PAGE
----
Yes, You Can Get Dehydrated in Cold Weather

Yes, You Can Get Dehydrated in Cold Weather

Cooler fall and winter weather is just around the corner. Adults and kids will soon be partaking in their favorite winter sports, but in addition to remembering to bundle up for the cold weather, hydration is another important consideration in winter.

We don’t often associate cold-weather exercise with dehydration. The body doesn’t get as hot, and sweat evaporates more rapidly in the cold air. Thus, we’re tricked into thinking we aren’t losing fluids as rapidly.

Dehydration is still a risk when playing in the snow, albeit, for different reasons than summer exercise.

What Causes Dehydration During Winter Months?

In cold weather, the body’s thirst response is diminished (by up to 40 percent even when dehydrated). This happens because our blood vessels constrict when we’re cold to prevent blood from flowing freely to the extremities. (If you’ve ever had cold hands in winter, you know the feeling.) This enables the body to conserve heat by drawing more blood to its core.

But because of this, the body is fooled into thinking it’s properly hydrated, e.g. you don’t feel as thirsty  and your body doesn’t conserve water. Thus, in cold weather, athletes are less likely to drink water voluntarily, and additionally, their kidneys aren’t signaled by hormones to conserve water and urine production increases, a condition call cold-induced urine diuresis.

So diminished thirst response and increased urine production are two contributing factors. Yet, there are several others that can lead to winter dehydration, including:

  • Wearing extra clothing. Heavy jackets, long underwear and other pieces of warm clothing help your body conserve heat. But the added weight is one factor that makes the body work between 10 and 40 percent harder.[ii] By working harder, the body produces more sweat, contributing to fluid loss.
  • Increased respiratory fluid loss. In cold weather, we lose more fluids through respiratory water loss. For example, when you can see your own breath, that’s actually water vapor that your body is losing. The colder the temperature and the more intense the exercise, the more vapor you lose when you breathe.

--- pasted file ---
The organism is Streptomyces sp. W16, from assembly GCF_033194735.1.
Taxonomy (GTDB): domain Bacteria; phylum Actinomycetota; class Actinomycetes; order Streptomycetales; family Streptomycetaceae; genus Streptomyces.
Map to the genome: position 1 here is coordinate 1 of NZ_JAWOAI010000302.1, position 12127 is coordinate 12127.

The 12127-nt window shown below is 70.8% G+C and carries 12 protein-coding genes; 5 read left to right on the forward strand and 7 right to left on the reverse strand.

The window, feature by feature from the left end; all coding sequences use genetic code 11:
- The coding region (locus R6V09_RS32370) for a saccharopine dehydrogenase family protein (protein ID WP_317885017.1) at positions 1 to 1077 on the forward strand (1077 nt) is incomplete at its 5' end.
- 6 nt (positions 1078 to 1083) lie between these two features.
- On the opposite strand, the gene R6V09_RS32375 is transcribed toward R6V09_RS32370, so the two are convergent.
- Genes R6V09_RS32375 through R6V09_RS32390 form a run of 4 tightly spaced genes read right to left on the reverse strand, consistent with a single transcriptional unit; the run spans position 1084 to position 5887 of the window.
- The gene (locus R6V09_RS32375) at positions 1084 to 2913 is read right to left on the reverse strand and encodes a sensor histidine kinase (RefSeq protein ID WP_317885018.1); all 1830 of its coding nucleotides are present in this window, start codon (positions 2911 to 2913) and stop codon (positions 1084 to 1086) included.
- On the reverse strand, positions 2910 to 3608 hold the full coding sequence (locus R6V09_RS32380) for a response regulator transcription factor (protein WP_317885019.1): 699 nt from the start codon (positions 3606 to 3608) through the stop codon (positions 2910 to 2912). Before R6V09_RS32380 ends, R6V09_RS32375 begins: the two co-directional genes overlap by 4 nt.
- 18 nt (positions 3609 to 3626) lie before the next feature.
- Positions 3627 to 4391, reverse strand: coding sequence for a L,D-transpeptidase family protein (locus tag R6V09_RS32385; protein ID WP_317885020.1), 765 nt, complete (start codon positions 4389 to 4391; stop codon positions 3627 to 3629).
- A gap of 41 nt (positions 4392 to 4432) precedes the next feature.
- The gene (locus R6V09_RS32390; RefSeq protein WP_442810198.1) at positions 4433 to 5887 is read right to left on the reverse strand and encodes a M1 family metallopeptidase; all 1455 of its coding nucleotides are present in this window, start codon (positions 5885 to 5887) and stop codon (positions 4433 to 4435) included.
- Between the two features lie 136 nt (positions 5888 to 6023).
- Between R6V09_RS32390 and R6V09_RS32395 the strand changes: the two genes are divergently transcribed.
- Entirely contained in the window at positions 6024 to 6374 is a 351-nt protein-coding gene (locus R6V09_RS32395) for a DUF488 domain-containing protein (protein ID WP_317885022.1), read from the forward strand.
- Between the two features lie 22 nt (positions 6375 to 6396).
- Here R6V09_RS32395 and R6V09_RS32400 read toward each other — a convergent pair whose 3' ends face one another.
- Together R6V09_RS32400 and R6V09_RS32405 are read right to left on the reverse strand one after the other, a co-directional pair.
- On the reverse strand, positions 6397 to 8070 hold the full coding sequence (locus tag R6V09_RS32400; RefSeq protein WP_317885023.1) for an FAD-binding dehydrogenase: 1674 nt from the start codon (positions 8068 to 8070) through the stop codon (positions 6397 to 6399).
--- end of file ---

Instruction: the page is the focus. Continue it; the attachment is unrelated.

• Sweat evaporates more quickly in cold air. We often think we aren’t sweating in cold, dry weather, because it tends to evaporate so quickly. This is another factor that can contribute to a diminished thirst response.

So the answer is a clear “Yes.” The dehydration risk remains in cold weather. Whether you’re hitting the slopes or spending an afternoon cross-country skiing – don’t forget to hydrate!

About Last Night: Facts about Hangovers

About Last Night: Facts about Hangovers

Ever wondered why the morning-after effects following a night of revelry really take the life out of you? The science behind why hangovers occur is still young, but here are a few facts you may not have known. 

Symptoms & Signs

  • Fatigue
  • Headache
  • Increased sensitivity to light and sound
  • Redness of the eyes
  • Muscle aches
  • Thirst
  • Increased blood pressure
  • Rapid heartbeat
  • Tremor
  • Sweating
  • Mood disturbances including depression, anxiety, and irritability

Poorer Performance with a Hangover

  • Reduced focus
  • Decreased mental endurance
  • Decreased mechanical accuracy
  • Impaired abilities while operating machinery, high-pressure decision-making, and with mental math


  • Decreased ADH-Hormonal Secretion
  • 1L of fluid loss per 4 drinks
  • Excessive sweating
  • Vomiting
  • Diarrhea

Liver & Stomach Effects 

  • Toxic to the lining of the stomach
  • Increases pancreatic and intestinal acid secretion
  • Can cause gastroenteritis
  • Can Causes build up of fat compounds in liver cells, aka “fatty liver”

Low Blood Sugar 

  • Lactic acid build-up from alcohol breakdown causes low blood sugar
  • The brain is very sensitive to low sugar states this results in feelings of fatigue, weakness, and mood disturbances


  • Vasodilation of blood vessels in the brain
  • Changes levels of hormones such as histamines, serotonin, and prostaglandins
  • This results in throbbing headache

Interference with Sleep 

  • Decreases the cycles of high quality, dream-state sleep, the kind that provides rest
  • Increases slow-wave, deep sleep
  • Causes snoring and sleep apnea, prolonged states of no breathing during sleep